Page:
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Biochem Biophys Res Commun. 2015 Oct 23;466(3):406-12. doi: 10.1016/j.bbrc.2015.09.039. Epub 2015 Sep 10.

Endoplasmic reticulum stress-mediated autophagy contributes to bluetongue virus infection via the PERK-eIF2α pathway.

Author information

1
State Key Laboratory of Veterinary Biotechnology, Harbin Veterinary Research Institute, Chinese Academy of Agricultural Sciences, Harbin 150001, China.
2
State Key Laboratory of Veterinary Biotechnology, Harbin Veterinary Research Institute, Chinese Academy of Agricultural Sciences, Harbin 150001, China. Electronic address: dlwu@hvri.ac.cn.

Abstract

Bluetongue virus (BTV) is an important pathogen of wild and domestic ruminants. We have previously reported that BTV1 infection induced autophagy for its own benefit, but how this occurs remains unclear. Here, the classical autophagy features including autophagsomes formation, GFP-LC3 dots and LC3-II conversation were shown in BTV1-infected cells, we also found the endoplasmic reticulum (ER) stress was triggered by BTV1 infection, which was demonstrated by the increased transcription level of the ER stress marker GRP78 and the expanded morphology of ER. During ER stress, PERK and eIF2α phosphorylation increased along with BTV1 infection, consistent with the elevated LC3 level, indicating that the PERK pathway of the unfolded protein response (UPR) was activated. In addition, both the blockage of PERK by GSK2656157 or knockdown of eIF2α by siRNA reduced the level of LC3, which suggested that the PERK-eIF2α pathway contributed to autophagy induced by BTV1. Furthermore, inactivation of PERK or silencing of eIF2α both significantly reduced the expression of VP2 protein and the viral yields in the supernatants. In sum, these data suggest that ER stress mediates autophagy via the PERK-eIF2α pathway and contributes to BTV1 replication, thus offering new insight into the molecular mechanisms of the BTV-host interaction.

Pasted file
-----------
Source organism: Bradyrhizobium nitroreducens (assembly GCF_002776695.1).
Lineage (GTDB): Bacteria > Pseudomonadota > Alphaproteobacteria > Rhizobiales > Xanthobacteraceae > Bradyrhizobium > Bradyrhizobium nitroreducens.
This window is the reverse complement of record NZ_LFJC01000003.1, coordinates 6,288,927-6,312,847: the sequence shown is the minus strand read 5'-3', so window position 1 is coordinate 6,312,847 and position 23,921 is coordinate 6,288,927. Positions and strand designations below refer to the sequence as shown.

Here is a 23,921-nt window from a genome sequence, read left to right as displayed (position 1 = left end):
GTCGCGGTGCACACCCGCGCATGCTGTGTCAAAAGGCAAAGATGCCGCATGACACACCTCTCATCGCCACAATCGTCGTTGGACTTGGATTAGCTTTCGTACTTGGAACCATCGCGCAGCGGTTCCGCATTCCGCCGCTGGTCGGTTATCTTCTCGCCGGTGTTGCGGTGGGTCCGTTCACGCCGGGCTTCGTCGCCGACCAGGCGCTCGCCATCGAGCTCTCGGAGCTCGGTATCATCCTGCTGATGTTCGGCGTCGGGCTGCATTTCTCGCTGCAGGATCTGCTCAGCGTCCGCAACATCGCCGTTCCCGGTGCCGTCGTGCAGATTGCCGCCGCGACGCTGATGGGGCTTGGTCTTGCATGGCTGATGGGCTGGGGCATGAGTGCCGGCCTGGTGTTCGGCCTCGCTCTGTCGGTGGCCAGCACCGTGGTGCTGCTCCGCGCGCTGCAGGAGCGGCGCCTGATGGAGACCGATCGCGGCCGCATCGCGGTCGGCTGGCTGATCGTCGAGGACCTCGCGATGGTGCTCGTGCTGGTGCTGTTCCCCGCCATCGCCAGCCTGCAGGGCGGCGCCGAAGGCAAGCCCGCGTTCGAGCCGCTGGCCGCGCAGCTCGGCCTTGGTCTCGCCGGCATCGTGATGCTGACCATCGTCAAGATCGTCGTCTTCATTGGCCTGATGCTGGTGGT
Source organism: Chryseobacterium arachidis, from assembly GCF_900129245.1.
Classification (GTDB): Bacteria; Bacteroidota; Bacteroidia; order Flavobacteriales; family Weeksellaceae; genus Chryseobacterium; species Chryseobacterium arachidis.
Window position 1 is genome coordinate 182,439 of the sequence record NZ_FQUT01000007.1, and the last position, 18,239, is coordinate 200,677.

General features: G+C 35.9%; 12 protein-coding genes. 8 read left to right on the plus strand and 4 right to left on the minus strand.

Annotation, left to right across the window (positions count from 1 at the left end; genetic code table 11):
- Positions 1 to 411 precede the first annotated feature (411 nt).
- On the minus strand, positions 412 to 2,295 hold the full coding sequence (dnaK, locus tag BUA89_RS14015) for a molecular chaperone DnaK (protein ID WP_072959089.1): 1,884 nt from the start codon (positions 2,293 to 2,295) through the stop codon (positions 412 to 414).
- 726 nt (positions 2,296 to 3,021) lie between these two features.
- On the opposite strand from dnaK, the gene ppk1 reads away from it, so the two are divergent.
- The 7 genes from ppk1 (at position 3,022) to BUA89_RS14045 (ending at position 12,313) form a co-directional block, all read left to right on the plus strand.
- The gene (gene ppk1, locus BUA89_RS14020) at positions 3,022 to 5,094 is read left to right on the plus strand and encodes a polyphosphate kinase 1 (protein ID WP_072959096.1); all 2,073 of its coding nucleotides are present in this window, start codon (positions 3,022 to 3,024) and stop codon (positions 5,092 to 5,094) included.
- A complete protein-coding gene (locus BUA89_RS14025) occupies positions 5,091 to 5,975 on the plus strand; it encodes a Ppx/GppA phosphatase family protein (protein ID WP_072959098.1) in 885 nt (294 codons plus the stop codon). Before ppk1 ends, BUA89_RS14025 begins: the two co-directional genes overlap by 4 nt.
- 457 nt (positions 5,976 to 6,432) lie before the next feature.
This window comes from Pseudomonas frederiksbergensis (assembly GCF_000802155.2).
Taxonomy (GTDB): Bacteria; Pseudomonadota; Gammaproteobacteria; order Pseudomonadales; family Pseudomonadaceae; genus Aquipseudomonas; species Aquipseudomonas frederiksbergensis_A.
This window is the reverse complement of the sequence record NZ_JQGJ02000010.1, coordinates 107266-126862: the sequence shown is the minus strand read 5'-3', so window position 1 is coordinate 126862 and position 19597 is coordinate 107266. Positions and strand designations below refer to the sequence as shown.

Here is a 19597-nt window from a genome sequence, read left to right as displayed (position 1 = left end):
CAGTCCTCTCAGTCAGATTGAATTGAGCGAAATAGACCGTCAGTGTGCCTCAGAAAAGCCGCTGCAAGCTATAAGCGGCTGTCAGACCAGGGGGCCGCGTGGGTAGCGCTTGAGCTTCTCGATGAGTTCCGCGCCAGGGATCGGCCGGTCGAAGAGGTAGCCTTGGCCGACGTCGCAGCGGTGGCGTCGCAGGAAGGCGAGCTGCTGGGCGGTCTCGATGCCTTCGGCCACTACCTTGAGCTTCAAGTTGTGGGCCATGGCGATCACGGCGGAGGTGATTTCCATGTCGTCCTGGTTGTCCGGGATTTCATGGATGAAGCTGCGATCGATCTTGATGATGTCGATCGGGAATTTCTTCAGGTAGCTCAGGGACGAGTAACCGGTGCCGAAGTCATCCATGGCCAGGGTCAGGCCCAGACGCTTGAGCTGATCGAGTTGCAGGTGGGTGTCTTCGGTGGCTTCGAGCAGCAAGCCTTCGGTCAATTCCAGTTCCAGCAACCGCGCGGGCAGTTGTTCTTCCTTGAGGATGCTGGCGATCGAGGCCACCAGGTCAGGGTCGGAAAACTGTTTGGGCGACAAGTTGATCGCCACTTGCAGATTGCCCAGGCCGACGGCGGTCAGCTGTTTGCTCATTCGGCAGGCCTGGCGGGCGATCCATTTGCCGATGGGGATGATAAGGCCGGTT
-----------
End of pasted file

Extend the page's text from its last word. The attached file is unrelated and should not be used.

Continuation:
KEYWORDS:

Autophagy; Bluetongue virus (BTV); Endoplasmic reticulum (ER) stress; PERK-eIF2α pathway; Replication

PMID:
26363458
DOI:
10.1016/j.bbrc.2015.09.039
[Indexed for MEDLINE]

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